The proposal submitted by Friends for the Conservation of Cabo Pulmo was one of 25 finalists in Iniciativa México (Mexico Initiative), a nationwide call for proposals being launched during the 2010 bicentennial year. It hopes to revive a Mexico that is dynamic and entrepreneurial” as well as to “recognize the efforts of people who, through their proposed projects, work for the Mexico that everyone holds dear.” The non-profit group proposes community development that is sustainable and protects the natural resources of the Park for future generations.

Conservation Struggle
Begins to Bear Fruit

To see a video about the proposal (sorry, Spanish language only) by the Friends for the Conservation of Cabo Pulmo, visit this link.

*Codirector, Journalism to Raise Environmental Awareness

For example, in August, Semarnat halted the plan “in order to avoid effects on the Cabo Pulmo reef zone,” according to a press bulletin from the agency.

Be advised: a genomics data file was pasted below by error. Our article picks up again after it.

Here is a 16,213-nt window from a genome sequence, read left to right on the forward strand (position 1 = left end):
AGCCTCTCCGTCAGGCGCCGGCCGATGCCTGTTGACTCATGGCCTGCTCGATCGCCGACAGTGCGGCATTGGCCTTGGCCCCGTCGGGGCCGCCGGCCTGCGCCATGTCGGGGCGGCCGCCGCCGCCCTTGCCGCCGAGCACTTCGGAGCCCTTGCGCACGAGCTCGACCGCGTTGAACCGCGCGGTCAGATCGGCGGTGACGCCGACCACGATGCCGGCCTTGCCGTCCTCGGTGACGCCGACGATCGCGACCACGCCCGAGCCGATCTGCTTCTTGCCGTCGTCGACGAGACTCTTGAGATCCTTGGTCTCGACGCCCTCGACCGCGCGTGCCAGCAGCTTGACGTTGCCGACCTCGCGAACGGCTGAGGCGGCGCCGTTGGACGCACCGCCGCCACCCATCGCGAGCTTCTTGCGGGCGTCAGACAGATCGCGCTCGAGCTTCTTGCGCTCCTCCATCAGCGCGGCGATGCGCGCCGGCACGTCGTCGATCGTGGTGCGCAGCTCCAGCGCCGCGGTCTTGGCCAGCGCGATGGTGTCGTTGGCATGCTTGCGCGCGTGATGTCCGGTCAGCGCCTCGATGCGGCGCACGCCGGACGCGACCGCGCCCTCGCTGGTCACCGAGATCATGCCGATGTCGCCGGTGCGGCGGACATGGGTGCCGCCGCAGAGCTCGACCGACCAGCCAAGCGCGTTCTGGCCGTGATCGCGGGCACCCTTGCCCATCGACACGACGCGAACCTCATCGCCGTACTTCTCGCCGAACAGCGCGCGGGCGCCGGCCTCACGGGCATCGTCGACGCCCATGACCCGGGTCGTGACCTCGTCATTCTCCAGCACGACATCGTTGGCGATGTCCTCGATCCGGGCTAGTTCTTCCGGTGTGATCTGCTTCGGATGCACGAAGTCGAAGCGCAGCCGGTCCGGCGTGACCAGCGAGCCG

Luis Fueyo McDonald, head of the National Commission on Natural Protected Areas (Conanp) considered the environmental impact report produced by Hansa to be in compliance with environmental law “with respect to its immediate locale, but that it lacked detailed and scientific information for adjoining areas.“

The residents are trying to defend the area with the proposal they sent to Iniciativa México, by collecting signatures against the mega-development, and by environmental education campaigns and conservation programs.

They have gained support of environmental organizations worldwide. Furthermore, to date, they have presented three appeals for revision and two writs seeking constitutional protection that will have to be considered by the authorities.

In its publicity campaign Hansa, a Spanish company, promises to be a “good neighbor,” claiming that Cabo Cortés will become a “planned, integrated tourist community” of 10,000 acres.

But Greenpeace Spain says Hansa hasn't complied with Mexican environmental legislation. It accused the consortium of, among other things, “causing a grave impact on the Spanish coastlines [and] seeking to export that same model that not only consumes huge quantities of natural resources but also tries to do it outside of the law.”

Certainly, Cabo Pulmo isn't an isolated case regarding the sale of natural resources. It's already quite fashionable all over the country especially in the Gulf region, and, as such, it inspires the creation of environmental groups to defend the territory.